Knowledge and Public Education in Crisis. “Accelerated Privatization of Global Education” By Sajjad Ali Malik
In no particular order
7 November 2011 — UPDATE FROM THE ELECTRONIC INTIFADA
LATEST OPINION AND FEATURES FROM THE ELECTRONIC INTIFADA
Israel’s vandalism of Palestinian heritage
By Abe Hayeem, 7 November 2011
Amongst the fallout of Palestine’s admission as a member state, Israel’s warning that it “will now reconsider its cooperation with UNESCO” is the biggest irony.
15 December 2009 — SolidarityEconomy.Net
Hot, Flat, and Crowded by Thomas Friedman. New York: Farrar, Straus and Giroux, 2008. $27.95. Pp. 438.
Thomas Friedman is always the head cheerleader for the next big thing. At first it was globalization and now it’s the green revolution. Friedman’s instincts are good, it’s just his analysis and politics are lacking. There are certainly valuable and interesting insights in his work, but his adolescent enthusiasm for capitalism often turns his critique to shallow propaganda.
The book’s title, Hot, Flat, and Crowded is a good indicator as to how Friedman understands environmental problems. Underline that word crowded because the book takes us on a Malthusian ride through the Third World. It’s overpopulation, not capitalism and its need for every expanding accumulation that is destroying the world’s environment.
Friedman marches us through China, India, Brazil and Nigeria offering a myopic view that only occasional refers to the developed countries and their use of energy and resources. When it comes to energy markets transnationals such as Exxon and Shell disappear as does any discussion of imperialism and its history in the Middle East. Instead Friedman targets “petrodictorships” and “Sheikhs…with bags of cash” indoctrinating madrassa students to “breed like rabbits” and “swarm” over the Islamic world. (p.88)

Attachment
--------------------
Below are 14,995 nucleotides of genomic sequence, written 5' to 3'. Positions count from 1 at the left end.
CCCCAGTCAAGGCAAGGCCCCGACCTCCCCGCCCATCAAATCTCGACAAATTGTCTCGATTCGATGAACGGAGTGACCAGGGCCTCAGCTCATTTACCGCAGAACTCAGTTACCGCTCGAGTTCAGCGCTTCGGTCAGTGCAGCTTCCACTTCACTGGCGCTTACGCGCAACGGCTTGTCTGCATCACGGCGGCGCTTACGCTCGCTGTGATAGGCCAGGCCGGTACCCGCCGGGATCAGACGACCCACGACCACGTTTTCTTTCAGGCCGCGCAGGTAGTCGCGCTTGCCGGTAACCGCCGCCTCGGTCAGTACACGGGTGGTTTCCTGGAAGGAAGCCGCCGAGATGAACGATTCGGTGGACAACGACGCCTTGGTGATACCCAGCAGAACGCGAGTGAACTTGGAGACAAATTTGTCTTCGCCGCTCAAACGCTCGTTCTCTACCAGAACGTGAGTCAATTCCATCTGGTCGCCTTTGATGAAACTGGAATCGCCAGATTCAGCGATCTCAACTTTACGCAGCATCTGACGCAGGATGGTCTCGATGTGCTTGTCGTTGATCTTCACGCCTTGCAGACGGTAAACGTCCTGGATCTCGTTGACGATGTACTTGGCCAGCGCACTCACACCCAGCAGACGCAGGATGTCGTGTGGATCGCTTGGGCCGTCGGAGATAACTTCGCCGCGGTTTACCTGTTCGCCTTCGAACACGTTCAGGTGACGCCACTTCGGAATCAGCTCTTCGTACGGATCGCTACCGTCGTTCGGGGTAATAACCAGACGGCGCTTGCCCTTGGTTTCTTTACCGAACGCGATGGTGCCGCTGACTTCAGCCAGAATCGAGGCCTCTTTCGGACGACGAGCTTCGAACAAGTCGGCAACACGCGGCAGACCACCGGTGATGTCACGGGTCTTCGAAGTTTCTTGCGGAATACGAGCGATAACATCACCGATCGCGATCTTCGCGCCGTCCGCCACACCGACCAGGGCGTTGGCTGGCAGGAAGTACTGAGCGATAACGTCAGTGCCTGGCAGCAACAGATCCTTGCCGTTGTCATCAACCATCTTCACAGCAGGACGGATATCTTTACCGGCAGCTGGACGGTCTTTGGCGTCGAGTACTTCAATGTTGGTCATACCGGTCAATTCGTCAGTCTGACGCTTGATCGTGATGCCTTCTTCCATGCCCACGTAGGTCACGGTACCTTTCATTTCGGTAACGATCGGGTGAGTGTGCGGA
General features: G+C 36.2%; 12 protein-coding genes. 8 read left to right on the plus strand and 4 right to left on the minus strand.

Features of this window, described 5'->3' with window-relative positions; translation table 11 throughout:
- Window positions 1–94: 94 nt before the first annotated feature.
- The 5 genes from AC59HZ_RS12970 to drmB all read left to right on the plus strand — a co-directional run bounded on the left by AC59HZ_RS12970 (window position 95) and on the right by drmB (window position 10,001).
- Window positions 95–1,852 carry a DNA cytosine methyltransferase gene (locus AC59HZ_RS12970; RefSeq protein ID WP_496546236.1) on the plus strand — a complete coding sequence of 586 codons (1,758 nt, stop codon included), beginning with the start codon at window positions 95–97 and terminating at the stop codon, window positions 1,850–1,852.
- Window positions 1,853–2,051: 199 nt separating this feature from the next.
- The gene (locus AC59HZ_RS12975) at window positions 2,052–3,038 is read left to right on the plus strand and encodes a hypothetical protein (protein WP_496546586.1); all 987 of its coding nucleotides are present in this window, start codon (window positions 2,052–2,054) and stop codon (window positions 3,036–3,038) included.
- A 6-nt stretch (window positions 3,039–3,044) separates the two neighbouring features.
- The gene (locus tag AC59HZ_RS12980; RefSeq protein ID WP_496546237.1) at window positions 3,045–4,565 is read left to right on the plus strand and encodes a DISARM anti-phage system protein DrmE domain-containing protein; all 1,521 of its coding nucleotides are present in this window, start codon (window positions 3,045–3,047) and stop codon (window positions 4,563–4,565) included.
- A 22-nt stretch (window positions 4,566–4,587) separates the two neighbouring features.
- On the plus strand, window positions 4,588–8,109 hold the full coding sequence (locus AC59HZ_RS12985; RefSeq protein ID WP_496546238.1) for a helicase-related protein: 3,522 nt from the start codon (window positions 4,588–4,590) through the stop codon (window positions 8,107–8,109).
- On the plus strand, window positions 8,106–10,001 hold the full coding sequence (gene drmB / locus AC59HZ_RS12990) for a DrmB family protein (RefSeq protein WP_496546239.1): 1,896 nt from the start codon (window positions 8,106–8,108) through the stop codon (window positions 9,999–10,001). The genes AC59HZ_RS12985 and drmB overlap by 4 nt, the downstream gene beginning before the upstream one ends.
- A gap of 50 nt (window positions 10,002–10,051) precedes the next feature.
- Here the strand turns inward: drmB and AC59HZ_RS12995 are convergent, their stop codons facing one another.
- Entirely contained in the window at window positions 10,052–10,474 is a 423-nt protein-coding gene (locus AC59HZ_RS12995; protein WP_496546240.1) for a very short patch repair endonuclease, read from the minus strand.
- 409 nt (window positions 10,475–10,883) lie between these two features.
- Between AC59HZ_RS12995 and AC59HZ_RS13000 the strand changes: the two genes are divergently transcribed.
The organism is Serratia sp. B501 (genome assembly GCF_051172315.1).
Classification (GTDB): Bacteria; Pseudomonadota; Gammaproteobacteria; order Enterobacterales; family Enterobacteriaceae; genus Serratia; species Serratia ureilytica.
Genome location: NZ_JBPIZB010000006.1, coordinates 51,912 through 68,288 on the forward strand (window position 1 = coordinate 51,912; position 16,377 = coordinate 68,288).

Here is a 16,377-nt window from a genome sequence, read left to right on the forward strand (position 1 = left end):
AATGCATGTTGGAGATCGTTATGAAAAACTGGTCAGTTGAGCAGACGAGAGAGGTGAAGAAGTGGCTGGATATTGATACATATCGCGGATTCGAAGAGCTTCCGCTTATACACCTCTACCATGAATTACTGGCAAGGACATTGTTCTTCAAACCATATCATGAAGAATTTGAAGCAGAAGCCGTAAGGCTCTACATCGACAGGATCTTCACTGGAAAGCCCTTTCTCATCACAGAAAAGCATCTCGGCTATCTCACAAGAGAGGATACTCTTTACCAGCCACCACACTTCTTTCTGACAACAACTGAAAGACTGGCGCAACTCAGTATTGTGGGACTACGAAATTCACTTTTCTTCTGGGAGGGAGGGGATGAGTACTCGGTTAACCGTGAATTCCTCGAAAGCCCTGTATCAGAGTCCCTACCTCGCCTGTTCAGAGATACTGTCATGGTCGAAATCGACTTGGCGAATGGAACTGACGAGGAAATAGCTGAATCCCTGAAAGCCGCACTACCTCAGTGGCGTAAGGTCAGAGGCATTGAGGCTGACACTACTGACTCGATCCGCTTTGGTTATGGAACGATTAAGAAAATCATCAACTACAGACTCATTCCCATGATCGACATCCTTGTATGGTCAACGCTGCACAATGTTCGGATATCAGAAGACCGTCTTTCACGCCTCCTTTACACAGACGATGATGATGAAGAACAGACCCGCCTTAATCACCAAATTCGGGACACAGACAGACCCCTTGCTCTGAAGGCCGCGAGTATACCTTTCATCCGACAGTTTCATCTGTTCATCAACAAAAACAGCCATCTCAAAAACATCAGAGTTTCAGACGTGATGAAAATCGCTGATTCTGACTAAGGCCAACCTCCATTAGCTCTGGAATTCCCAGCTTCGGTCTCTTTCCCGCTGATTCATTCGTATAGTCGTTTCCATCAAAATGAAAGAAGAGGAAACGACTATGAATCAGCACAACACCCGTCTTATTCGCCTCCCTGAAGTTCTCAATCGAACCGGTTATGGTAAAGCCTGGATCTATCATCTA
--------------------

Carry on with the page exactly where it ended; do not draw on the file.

The Stupids are back. You remember that fictional family who appear in series of books portrayed as incompetent to the point of confusing the most simple concepts and tasks. The books were themselves denounced as irresponsible and inspired films which were dismissed as stupid plus.
But now the Stupids seems to have inspired a column by none other than Thomas Friedman of the not your father’s New York Times. In a new column by this best selling hero of all serious media, we finally have a easy to read explanation of the financial crisis—namely the nerds on Wall Street were just plain dumb, or to use an overused term, “stupid.”
Reading his “Letter From Baghdad” column in the New York Times on Wednesday, you’d never know that Thomas Friedman has a history of enthusiasm for war. Now he laments that Iraq is bad for the United States — “everyone loves seeing us tied down here” — stuck in the “madness that is Iraq.” And he concludes that the good Americans who have been sent to Iraq will not be deserved by Iraqis “if they continue to hate each other more than they love their own kids.”
The column, under a Baghdad dateline, is boilerplate Friedman: sprinkled with I-am-here anecdotes and breezy geopolitical nostrums. For years now, the man widely touted as America’s most influential journalist has indicated that his patience with the war in Iraq might soon run out. But, like the media establishment he embodies, Friedman can’t bring himself to renounce a war that he helped to launch and then blessed as the incarnation of virtue.